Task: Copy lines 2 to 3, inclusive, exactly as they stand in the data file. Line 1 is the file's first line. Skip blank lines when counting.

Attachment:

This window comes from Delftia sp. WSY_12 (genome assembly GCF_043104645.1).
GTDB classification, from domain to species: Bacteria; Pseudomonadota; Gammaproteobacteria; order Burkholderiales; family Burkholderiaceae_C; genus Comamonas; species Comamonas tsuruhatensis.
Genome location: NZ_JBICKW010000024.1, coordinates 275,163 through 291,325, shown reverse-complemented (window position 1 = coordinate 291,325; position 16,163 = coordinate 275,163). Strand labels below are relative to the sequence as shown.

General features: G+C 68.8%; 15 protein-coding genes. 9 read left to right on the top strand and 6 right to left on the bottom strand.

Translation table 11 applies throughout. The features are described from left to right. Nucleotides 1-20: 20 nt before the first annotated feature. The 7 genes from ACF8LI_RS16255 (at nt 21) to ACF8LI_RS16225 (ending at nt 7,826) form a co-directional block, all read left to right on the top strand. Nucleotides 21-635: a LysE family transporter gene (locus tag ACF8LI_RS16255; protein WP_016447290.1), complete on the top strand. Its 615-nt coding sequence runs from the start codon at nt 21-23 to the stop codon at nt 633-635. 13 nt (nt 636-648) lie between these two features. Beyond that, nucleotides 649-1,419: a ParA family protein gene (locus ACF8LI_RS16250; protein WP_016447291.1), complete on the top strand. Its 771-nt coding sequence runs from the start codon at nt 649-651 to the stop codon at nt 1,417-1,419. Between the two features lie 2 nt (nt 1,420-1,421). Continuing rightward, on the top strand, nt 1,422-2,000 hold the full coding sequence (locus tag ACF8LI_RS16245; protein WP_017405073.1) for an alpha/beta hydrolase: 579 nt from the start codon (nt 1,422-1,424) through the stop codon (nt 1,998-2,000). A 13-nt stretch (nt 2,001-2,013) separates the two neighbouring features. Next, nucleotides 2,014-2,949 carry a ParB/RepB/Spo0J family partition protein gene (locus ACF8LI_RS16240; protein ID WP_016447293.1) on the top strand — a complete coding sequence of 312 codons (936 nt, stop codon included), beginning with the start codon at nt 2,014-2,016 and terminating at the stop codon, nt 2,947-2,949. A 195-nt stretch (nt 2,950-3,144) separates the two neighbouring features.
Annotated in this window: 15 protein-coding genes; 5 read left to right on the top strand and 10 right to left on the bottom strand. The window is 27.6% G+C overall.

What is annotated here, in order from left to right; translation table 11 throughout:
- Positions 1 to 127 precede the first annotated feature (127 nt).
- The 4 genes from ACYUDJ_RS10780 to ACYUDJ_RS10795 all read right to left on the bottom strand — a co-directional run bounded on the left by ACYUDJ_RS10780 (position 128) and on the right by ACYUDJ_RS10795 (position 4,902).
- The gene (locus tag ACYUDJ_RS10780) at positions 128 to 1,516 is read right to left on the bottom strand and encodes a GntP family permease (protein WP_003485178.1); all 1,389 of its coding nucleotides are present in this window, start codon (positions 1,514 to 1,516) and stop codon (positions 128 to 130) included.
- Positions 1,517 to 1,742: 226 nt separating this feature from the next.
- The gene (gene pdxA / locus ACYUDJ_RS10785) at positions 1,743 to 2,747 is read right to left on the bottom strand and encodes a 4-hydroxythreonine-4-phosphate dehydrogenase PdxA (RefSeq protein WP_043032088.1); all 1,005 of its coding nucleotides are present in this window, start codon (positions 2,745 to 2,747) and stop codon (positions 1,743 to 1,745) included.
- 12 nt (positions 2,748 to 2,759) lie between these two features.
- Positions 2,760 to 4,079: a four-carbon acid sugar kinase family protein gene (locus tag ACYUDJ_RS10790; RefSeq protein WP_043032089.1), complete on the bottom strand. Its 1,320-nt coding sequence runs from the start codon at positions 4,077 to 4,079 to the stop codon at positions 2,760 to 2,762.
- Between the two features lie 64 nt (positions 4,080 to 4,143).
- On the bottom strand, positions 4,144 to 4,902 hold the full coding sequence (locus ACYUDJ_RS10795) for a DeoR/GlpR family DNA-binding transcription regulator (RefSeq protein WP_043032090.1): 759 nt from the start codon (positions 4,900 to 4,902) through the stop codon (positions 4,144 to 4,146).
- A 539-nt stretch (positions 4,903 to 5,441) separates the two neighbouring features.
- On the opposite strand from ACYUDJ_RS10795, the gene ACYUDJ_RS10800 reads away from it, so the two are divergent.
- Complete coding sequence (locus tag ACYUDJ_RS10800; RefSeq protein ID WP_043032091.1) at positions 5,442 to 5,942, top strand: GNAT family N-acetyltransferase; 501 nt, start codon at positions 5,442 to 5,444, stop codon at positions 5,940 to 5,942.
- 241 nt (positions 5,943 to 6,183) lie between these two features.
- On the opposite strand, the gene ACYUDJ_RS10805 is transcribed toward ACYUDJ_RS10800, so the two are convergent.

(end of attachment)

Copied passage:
GTDB classification, from domain to species: Bacteria; Pseudomonadota; Gammaproteobacteria; order Burkholderiales; family Burkholderiaceae_C; genus Comamonas; species Comamonas tsuruhatensis.
Genome location: NZ_JBICKW010000024.1, coordinates 275,163 through 291,325, shown reverse-complemented (window position 1 = coordinate 291,325; position 16,163 = coordinate 275,163). Strand labels below are relative to the sequence as shown.